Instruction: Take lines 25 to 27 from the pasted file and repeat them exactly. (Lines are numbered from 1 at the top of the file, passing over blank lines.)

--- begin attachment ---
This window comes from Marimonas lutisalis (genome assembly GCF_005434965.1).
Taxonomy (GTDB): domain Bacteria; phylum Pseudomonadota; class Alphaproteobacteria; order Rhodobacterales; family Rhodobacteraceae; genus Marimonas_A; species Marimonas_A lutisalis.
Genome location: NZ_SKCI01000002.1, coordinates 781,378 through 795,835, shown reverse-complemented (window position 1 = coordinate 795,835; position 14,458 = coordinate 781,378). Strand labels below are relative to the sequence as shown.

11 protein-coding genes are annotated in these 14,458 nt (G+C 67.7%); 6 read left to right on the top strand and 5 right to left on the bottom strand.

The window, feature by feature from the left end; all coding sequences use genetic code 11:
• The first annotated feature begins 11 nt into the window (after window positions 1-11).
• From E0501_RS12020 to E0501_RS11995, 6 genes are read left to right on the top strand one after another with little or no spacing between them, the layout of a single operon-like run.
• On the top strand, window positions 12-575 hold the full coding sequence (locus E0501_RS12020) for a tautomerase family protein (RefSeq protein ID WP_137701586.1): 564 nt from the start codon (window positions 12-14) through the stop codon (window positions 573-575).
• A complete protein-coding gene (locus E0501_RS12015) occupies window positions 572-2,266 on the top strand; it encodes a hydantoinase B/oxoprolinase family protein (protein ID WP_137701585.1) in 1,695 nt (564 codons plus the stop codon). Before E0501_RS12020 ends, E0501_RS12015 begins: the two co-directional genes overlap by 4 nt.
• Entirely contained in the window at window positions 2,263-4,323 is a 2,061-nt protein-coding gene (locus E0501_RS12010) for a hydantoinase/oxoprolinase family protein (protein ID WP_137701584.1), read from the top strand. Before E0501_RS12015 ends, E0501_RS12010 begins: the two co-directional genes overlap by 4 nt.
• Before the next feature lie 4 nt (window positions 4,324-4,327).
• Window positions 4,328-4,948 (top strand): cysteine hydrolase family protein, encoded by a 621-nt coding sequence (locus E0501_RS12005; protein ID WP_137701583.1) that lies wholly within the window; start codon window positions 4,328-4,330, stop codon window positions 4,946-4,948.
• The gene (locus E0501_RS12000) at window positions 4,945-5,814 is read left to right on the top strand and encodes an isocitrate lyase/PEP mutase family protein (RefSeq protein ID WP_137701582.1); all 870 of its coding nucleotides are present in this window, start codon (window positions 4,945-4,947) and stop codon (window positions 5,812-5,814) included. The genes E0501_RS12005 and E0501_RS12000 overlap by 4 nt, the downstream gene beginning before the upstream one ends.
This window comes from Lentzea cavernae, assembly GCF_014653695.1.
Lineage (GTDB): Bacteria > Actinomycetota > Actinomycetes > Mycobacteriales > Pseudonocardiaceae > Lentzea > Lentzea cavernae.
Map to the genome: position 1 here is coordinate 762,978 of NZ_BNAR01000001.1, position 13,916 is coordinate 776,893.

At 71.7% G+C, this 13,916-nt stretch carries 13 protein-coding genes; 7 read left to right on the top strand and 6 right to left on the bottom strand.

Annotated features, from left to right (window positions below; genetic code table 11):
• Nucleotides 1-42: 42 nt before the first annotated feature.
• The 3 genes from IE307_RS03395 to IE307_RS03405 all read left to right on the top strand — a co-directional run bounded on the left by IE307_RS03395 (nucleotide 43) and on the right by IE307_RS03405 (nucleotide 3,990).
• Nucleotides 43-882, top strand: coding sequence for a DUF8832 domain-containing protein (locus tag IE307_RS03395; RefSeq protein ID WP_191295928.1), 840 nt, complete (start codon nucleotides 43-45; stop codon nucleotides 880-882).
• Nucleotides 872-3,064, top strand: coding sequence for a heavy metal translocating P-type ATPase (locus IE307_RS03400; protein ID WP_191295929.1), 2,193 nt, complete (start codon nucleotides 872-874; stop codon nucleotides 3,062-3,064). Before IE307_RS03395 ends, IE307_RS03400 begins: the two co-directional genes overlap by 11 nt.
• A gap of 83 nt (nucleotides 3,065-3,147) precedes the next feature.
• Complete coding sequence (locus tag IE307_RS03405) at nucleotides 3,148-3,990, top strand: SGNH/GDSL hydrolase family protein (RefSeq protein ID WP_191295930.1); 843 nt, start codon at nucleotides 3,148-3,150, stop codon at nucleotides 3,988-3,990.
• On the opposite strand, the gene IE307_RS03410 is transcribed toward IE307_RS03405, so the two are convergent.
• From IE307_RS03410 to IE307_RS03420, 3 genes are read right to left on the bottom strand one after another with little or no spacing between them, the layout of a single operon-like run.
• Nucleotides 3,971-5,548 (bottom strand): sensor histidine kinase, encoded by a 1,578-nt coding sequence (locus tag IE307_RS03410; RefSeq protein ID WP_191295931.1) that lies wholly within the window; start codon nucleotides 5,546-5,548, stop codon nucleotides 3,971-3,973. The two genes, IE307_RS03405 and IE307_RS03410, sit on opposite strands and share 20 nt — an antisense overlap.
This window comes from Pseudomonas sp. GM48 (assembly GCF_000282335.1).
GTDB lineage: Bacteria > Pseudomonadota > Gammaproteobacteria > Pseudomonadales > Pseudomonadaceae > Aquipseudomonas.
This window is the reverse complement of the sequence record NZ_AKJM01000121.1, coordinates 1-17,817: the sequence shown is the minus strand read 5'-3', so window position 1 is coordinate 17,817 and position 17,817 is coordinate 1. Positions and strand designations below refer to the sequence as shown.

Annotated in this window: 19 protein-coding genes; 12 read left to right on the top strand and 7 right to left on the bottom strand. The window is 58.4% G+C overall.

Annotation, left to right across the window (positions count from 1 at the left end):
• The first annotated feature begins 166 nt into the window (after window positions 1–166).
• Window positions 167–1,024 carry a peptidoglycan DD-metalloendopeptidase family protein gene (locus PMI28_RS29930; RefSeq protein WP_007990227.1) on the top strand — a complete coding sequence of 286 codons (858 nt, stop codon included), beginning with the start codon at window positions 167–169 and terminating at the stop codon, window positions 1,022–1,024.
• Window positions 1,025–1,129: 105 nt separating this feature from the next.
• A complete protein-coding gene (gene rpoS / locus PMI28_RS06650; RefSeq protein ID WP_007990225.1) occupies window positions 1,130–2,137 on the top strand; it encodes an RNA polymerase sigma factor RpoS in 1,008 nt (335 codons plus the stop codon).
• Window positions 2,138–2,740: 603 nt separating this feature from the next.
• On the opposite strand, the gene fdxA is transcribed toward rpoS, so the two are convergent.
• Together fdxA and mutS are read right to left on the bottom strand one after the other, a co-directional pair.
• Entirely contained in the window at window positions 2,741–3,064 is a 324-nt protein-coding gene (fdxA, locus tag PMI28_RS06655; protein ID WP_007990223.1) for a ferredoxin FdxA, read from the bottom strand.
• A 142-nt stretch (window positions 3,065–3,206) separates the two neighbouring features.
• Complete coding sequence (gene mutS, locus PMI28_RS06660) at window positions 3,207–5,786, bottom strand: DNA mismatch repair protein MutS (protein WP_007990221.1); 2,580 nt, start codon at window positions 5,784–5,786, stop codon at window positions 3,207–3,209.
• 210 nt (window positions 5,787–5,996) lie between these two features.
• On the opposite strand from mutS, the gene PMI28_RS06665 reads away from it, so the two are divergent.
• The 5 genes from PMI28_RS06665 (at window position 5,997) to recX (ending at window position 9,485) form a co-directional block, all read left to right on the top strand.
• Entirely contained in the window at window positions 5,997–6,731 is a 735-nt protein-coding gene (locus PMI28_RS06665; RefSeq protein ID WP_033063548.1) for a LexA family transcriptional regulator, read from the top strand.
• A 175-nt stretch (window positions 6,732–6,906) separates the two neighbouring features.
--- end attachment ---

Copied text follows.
• On the opposite strand, the gene IE307_RS03410 is transcribed toward IE307_RS03405, so the two are convergent.
• From IE307_RS03410 to IE307_RS03420, 3 genes are read right to left on the bottom strand one after another with little or no spacing between them, the layout of a single operon-like run.
• Nucleotides 3,971-5,548 (bottom strand): sensor histidine kinase, encoded by a 1,578-nt coding sequence (locus tag IE307_RS03410; RefSeq protein ID WP_191295931.1) that lies wholly within the window; start codon nucleotides 5,546-5,548, stop codon nucleotides 3,971-3,973. The two genes, IE307_RS03405 and IE307_RS03410, sit on opposite strands and share 20 nt — an antisense overlap.